The reduction of restrictions on obtaining a residence permit, along with the betterment of the forms of social protection and safety standards that will facilitate the integration of migrants into the cities are a first and fundamental step for a better future for millions of people. The entire process will not be easy nor swift, but it is necessary both for the existence of the Chinese Communist Party as well as a prosperous future for China.

The process of urbanization that began in China a few decades ago has on one hand created a modern society, concentrated in the cities and involved in various sectors of agriculture, but on the other hand, has failed to promote an efficient integration system for all the new arrivals with real work opportunities in the new urban realities.

Millions of people, reluctant to live in the new cities that have risen in the west of China, migrate toward the more modern and evolved coastal zones. The main cities along the coast – among which are Beijing, Shanghai, Canton, Shenzhen – are suffocating from a constantly increasing population and a lack of adequate structures to house the new citizens.

A possible alternative could be the revitalization of the internal areas through domestic investments and the channeling of the Investments Directed Abroad (IDE) to the west of the country.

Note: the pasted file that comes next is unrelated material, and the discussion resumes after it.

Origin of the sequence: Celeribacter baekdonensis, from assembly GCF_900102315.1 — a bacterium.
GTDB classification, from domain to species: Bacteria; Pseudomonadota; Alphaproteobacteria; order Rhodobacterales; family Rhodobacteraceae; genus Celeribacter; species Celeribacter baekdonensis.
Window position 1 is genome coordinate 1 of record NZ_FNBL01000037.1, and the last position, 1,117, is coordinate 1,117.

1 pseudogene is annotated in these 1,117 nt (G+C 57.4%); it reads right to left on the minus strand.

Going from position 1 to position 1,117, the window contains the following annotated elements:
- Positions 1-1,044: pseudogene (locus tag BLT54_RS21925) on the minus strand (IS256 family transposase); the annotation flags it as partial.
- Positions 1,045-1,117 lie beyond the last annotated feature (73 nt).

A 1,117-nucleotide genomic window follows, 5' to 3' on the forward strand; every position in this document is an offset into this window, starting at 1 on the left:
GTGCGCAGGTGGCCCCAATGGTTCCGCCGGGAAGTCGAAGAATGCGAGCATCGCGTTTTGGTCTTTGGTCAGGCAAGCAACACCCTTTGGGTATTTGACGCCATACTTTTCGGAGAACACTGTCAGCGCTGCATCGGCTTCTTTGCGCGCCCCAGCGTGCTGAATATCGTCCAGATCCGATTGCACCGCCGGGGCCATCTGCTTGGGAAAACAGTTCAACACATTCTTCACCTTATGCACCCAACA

Projects like the ‘Belt & Road’ could have an enormous impact on the job market, promoting as a result the growth of all the areas included in the project. At the same time, the government will have the task of tightening the struggle against corruption so as to reduce the number of corrupt functionaries and promote the best to the central politics, where they will find less snags for their applications on a local level.

Zhang Xi, together with other millions of men and women like him belongs to a new generation of migrants. These new migrants are aware of the social injustices that they have to face every day, they are connected by means of modern forms of communication and in the future their requests will become more insistent and demanding. Dealing with these social problems should be at the top of the list of objectives for the Chinese government in order to continue on in the creation of a harmonious society.